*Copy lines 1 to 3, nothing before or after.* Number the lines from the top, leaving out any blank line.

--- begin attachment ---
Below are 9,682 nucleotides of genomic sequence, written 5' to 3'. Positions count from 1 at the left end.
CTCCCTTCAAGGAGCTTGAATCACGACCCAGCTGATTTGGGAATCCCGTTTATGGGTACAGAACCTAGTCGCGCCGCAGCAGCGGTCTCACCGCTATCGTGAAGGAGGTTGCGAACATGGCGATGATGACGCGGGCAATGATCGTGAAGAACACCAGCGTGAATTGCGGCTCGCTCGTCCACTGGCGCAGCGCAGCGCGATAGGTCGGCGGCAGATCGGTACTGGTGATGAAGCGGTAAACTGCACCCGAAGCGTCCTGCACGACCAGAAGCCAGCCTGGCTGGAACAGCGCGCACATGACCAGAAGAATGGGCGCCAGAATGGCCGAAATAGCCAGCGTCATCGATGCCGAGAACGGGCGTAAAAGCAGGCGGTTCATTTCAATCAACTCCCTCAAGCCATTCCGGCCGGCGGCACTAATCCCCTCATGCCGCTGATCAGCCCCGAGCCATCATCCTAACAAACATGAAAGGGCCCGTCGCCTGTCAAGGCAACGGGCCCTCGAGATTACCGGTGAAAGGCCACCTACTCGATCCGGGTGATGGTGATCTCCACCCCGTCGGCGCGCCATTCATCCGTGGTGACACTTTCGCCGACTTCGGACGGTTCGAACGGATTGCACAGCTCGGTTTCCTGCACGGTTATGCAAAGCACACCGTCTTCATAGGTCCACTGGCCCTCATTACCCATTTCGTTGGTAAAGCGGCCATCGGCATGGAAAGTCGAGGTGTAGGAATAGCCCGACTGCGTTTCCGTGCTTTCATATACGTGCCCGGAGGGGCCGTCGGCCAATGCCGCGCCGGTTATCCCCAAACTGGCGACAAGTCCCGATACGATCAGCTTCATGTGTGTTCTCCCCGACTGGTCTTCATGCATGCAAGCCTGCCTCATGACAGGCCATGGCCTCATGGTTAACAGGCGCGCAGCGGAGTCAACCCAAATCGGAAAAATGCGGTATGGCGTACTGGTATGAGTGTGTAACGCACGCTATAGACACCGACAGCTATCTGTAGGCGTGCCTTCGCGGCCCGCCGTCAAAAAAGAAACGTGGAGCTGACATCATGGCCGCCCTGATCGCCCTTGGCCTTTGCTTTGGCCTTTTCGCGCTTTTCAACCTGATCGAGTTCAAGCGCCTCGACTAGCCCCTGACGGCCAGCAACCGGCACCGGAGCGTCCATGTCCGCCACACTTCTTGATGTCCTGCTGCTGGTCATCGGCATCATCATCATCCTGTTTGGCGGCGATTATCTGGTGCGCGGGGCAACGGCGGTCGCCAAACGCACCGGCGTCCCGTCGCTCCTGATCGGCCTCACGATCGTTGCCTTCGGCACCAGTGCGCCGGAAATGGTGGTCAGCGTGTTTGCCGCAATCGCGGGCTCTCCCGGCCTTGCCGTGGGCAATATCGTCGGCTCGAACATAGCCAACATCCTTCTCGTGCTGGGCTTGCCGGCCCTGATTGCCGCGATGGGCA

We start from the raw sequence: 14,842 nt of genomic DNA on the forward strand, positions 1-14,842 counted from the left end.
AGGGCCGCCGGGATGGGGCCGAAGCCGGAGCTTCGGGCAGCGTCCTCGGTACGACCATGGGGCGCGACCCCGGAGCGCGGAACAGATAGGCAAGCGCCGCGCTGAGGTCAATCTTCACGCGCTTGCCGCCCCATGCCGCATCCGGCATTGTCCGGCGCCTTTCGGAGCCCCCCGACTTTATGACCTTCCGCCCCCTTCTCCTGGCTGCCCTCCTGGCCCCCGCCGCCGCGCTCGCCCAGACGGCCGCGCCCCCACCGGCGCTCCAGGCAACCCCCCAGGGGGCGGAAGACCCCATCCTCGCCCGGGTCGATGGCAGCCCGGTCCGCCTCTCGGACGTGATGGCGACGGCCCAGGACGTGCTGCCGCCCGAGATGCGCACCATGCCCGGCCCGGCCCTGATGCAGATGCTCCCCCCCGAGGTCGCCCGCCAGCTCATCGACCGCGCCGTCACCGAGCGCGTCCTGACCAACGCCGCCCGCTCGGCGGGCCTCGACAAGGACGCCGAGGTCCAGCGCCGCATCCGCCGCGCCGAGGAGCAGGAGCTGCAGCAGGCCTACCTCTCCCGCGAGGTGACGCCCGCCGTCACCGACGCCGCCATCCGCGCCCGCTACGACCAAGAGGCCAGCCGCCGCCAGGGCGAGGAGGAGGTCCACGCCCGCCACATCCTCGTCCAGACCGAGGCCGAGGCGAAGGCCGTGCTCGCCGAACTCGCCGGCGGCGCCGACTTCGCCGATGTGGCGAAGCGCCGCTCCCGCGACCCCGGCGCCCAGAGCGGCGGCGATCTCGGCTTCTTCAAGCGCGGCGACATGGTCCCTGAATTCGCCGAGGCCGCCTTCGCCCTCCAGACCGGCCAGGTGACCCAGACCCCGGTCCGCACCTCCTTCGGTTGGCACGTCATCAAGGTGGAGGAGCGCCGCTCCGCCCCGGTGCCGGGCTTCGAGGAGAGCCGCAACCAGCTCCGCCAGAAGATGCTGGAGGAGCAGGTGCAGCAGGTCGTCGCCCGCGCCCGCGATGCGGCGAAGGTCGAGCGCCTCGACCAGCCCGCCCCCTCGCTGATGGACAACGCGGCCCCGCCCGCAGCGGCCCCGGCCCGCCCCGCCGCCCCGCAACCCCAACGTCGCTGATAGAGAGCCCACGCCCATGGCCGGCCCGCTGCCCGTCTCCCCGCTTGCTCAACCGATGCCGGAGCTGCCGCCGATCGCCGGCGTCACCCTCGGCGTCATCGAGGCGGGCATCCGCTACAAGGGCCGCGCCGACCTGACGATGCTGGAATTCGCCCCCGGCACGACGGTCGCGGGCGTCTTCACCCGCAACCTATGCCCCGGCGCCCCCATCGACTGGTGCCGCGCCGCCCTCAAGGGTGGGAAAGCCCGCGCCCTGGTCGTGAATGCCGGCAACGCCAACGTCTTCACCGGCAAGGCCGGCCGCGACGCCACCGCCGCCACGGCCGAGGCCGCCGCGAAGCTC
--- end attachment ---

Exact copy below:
Below are 9,682 nucleotides of genomic sequence, written 5' to 3'. Positions count from 1 at the left end.
CTCCCTTCAAGGAGCTTGAATCACGACCCAGCTGATTTGGGAATCCCGTTTATGGGTACAGAACCTAGTCGCGCCGCAGCAGCGGTCTCACCGCTATCGTGAAGGAGGTTGCGAACATGGCGATGATGACGCGGGCAATGATCGTGAAGAACACCAGCGTGAATTGCGGCTCGCTCGTCCACTGGCGCAGCGCAGCGCGATAGGTCGGCGGCAGATCGGTACTGGTGATGAAGCGGTAAACTGCACCCGAAGCGTCCTGCACGACCAGAAGCCAGCCTGGCTGGAACAGCGCGCACATGACCAGAAGAATGGGCGCCAGAATGGCCGAAATAGCCAGCGTCATCGATGCCGAGAACGGGCGTAAAAGCAGGCGGTTCATTTCAATCAACTCCCTCAAGCCATTCCGGCCGGCGGCACTAATCCCCTCATGCCGCTGATCAGCCCCGAGCCATCATCCTAACAAACATGAAAGGGCCCGTCGCCTGTCAAGGCAACGGGCCCTCGAGATTACCGGTGAAAGGCCACCTACTCGATCCGGGTGATGGTGATCTCCACCCCGTCGGCGCGCCATTCATCCGTGGTGACACTTTCGCCGACTTCGGACGGTTCGAACGGATTGCACAGCTCGGTTTCCTGCACGGTTATGCAAAGCACACCGTCTTCATAGGTCCACTGGCCCTCATTACCCATTTCGTTGGTAAAGCGGCCATCGGCATGGAAAGTCGAGGTGTAGGAATAGCCCGACTGCGTTTCCGTGCTTTCATATACGTGCCCGGAGGGGCCGTCGGCCAATGCCGCGCCGGTTATCCCCAAACTGGCGACAAGTCCCGATACGATCAGCTTCATGTGTGTTCTCCCCGACTGGTCTTCATGCATGCAAGCCTGCCTCATGACAGGCCATGGCCTCATGGTTAACAGGCGCGCAGCGGAGTCAACCCAAATCGGAAAAATGCGGTATGGCGTACTGGTATGAGTGTGTAACGCACGCTATAGACACCGACAGCTATCTGTAGGCGTGCCTTCGCGGCCCGCCGTCAAAAAAGAAACGTGGAGCTGACATCATGGCCGCCCTGATCGCCCTTGGCCTTTGCTTTGGCCTTTTCGCGCTTTTCAACCTGATCGAGTTCAAGCGCCTCGACTAGCCCCTGACGGCCAGCAACCGGCACCGGAGCGTCCATGTCCGCCACACTTCTTGATGTCCTGCTGCTGGTCATCGGCATCATCATCATCCTGTTTGGCGGCGATTATCTGGTGCGCGGGGCAACGGCGGTCGCCAAACGCACCGGCGTCCCGTCGCTCCTGATCGGCCTCACGATCGTTGCCTTCGGCACCAGTGCGCCGGAAATGGTGGTCAGCGTGTTTGCCGCAATCGCGGGCTCTCCCGGCCTTGCCGTGGGCAATATCGTCGGCTCGAACATAGCCAACATCCTTCTCGTGCTGGGCTTGCCGGCCCTGATTGCCGCGATGGGCA

We start from the raw sequence: 14,842 nt of genomic DNA on the forward strand, positions 1-14,842 counted from the left end.